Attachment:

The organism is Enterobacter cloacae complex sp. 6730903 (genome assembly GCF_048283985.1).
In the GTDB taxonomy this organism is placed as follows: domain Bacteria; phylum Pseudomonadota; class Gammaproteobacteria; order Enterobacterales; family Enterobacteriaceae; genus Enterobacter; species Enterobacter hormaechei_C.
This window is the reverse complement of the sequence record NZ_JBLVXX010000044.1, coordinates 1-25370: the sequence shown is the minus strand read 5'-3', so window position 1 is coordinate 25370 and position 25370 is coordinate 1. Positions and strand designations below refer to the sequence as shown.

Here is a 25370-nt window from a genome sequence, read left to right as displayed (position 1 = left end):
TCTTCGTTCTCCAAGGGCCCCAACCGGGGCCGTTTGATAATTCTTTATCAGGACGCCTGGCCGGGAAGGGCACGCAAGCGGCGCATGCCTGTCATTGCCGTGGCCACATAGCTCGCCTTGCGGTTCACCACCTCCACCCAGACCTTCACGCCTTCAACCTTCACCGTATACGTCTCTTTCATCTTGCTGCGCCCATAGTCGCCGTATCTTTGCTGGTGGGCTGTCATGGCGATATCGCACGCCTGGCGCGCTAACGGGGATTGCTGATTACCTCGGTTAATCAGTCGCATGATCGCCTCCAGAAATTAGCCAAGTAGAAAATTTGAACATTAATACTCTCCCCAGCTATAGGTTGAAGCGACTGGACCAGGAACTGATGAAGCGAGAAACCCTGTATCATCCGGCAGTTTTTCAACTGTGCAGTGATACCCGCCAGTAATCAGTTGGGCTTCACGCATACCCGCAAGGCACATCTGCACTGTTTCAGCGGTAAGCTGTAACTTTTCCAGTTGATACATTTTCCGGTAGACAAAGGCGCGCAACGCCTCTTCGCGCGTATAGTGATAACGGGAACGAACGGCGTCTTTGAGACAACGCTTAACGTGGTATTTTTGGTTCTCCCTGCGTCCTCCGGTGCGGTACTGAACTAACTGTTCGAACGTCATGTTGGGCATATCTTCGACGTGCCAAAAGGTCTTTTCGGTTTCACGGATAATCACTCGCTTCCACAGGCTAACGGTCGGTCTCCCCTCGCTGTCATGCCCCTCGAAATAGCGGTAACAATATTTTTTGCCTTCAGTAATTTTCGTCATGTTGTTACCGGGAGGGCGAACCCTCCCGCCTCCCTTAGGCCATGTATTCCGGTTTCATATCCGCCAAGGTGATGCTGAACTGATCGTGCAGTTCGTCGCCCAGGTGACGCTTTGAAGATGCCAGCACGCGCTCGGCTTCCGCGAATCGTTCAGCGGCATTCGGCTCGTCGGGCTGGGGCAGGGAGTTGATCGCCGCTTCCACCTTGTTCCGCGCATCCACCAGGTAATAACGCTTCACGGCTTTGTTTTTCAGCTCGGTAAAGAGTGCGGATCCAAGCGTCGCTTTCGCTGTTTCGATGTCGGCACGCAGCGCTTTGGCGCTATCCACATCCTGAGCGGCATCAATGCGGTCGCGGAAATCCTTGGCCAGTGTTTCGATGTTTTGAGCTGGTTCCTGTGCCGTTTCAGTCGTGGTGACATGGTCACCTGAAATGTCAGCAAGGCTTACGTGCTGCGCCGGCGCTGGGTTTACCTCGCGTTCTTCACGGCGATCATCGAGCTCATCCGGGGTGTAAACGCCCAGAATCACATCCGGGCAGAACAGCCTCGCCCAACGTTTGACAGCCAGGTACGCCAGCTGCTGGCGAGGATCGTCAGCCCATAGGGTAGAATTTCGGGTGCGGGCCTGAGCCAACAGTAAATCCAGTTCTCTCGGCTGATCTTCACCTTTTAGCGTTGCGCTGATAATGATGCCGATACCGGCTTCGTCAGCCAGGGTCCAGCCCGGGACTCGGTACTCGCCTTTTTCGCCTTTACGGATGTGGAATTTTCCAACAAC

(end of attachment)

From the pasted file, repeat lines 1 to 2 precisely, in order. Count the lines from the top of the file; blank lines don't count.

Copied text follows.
The organism is Enterobacter cloacae complex sp. 6730903 (genome assembly GCF_048283985.1).
In the GTDB taxonomy this organism is placed as follows: domain Bacteria; phylum Pseudomonadota; class Gammaproteobacteria; order Enterobacterales; family Enterobacteriaceae; genus Enterobacter; species Enterobacter hormaechei_C.